Rusts salt water in aluminum

Aluminum alloys for shipbuilding

Pure aluminum is already extremely resistant to corrosion, but it is used relatively rarely in industry. This is often due to the fact that the required end products have to be machined - and pure aluminum is not suitable for this. Therefore, other metals have to be alloyed to both enable machining and maintain corrosion resistance. Aluminum achieves its high corrosion resistance through magnesium as the main alloy additive. Aluminum-magnesium alloys (AlMg) that are used in shipbuilding are, for example:

Aluminum alloys of this type are not only resistant to salt water and the marine atmosphere. Another aspect that comes into play in shipbuilding is the contact between aluminum alloys and other materials. Keyword: contact corrosion. As a rule, aluminum profiles, aluminum wire, plates and sheets as well as aluminum rods and the like are welded, soldered, screwed, riveted or otherwise connected with a wide variety of components and parts made of other materials on board. If aluminum alloys in constructions are in contact with more noble metals such as iron or copper, a so-called contact element can form with the ingress of moisture - an electrochemical reaction.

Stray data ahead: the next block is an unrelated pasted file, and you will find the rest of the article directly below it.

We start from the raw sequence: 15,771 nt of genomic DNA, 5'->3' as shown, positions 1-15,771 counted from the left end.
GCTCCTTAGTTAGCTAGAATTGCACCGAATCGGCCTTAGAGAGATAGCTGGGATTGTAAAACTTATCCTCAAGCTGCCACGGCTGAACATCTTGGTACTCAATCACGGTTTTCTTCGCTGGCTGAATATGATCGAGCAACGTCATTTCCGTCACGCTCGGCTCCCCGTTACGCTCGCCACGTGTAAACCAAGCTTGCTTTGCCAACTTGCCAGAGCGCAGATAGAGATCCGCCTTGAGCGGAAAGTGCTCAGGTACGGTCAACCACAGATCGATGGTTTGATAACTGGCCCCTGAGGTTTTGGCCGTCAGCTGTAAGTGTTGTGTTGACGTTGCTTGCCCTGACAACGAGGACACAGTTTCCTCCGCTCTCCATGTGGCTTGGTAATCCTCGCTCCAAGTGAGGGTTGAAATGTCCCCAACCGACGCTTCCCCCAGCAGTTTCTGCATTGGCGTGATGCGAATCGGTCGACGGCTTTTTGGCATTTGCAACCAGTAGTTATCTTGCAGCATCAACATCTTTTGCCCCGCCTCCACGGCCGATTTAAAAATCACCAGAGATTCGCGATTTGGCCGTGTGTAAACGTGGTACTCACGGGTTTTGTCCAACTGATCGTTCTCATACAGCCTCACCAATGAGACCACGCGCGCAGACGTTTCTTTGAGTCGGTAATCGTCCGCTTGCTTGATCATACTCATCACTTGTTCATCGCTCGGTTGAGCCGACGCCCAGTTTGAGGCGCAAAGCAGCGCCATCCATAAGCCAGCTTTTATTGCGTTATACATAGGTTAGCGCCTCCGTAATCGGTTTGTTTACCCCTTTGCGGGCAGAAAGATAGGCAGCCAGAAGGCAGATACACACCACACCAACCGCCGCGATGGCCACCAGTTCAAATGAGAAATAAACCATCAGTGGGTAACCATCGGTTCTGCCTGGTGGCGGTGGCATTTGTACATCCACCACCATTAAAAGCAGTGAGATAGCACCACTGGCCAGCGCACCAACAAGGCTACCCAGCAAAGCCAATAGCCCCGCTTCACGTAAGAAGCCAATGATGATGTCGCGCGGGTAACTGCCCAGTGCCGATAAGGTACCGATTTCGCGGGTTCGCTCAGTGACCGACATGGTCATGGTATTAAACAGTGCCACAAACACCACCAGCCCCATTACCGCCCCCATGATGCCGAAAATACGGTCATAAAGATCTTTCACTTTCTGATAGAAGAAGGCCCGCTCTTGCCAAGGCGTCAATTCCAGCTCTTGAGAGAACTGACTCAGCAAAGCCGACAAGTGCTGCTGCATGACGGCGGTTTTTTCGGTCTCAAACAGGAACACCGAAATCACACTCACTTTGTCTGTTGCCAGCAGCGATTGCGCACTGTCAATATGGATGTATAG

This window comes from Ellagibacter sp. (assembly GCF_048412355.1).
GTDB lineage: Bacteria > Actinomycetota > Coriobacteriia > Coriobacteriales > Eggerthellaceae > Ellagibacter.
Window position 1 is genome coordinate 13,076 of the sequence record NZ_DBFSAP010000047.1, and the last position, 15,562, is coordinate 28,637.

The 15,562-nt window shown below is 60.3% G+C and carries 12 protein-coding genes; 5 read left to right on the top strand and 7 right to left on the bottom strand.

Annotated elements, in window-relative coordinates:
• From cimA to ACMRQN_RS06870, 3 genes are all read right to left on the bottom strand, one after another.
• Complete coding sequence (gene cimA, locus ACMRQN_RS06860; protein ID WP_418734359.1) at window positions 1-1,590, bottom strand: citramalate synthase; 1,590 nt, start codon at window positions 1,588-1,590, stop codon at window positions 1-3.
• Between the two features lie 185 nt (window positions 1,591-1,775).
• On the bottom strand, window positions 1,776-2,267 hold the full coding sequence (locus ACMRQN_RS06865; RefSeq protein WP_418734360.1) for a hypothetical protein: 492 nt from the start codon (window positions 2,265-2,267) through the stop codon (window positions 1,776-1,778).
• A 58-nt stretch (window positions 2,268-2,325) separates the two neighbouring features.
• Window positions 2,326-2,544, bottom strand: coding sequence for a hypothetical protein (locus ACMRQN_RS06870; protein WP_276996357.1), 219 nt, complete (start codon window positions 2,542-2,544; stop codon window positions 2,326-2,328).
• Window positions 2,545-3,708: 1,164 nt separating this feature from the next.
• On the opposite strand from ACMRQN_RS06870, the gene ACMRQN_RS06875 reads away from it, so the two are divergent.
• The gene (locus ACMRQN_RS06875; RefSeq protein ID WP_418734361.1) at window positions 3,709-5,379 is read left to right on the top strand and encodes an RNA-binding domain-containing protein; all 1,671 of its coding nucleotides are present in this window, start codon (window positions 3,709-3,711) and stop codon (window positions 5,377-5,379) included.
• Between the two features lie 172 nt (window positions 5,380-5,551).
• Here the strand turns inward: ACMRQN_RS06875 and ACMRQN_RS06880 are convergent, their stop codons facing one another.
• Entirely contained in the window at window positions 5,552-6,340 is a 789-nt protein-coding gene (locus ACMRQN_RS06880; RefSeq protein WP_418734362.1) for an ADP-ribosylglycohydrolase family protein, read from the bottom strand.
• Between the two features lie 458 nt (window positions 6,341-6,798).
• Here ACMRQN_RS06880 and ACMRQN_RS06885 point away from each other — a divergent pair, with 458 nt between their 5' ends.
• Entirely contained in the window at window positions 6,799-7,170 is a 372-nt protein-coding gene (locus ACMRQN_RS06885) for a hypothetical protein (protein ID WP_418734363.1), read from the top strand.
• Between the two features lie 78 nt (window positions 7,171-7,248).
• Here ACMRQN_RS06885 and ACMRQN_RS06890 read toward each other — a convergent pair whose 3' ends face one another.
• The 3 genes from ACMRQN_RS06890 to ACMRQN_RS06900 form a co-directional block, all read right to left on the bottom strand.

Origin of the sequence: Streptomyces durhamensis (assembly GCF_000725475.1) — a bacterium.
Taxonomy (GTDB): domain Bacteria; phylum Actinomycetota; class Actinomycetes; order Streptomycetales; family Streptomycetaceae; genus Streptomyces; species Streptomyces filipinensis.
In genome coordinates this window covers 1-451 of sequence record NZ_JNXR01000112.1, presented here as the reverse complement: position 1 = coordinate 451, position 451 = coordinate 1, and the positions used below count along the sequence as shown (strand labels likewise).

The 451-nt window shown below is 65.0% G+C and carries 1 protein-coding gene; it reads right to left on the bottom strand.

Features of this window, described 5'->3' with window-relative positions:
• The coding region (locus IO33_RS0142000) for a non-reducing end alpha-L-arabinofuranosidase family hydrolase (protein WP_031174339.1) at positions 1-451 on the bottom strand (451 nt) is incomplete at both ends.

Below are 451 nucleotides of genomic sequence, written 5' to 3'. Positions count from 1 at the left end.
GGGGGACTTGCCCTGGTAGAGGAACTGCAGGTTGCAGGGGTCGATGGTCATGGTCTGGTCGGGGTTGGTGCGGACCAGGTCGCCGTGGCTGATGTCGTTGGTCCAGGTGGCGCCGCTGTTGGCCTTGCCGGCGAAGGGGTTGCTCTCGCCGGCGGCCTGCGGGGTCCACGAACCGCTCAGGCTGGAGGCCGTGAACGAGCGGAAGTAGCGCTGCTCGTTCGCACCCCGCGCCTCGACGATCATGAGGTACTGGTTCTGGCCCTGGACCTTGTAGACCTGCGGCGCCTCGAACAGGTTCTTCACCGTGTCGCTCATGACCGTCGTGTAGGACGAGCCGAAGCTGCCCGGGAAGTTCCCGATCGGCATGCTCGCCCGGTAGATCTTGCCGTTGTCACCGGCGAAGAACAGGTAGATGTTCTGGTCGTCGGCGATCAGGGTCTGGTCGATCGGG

With water or humidity acting as an electrolytic conductor, the electrons flow from the less noble to the more noble metal, for example at the connection point between an aluminum profile and a copper screw. Within a short period of time, signs of corrosion appear here and several millimeters all around, which make a permanently secure connection impossible.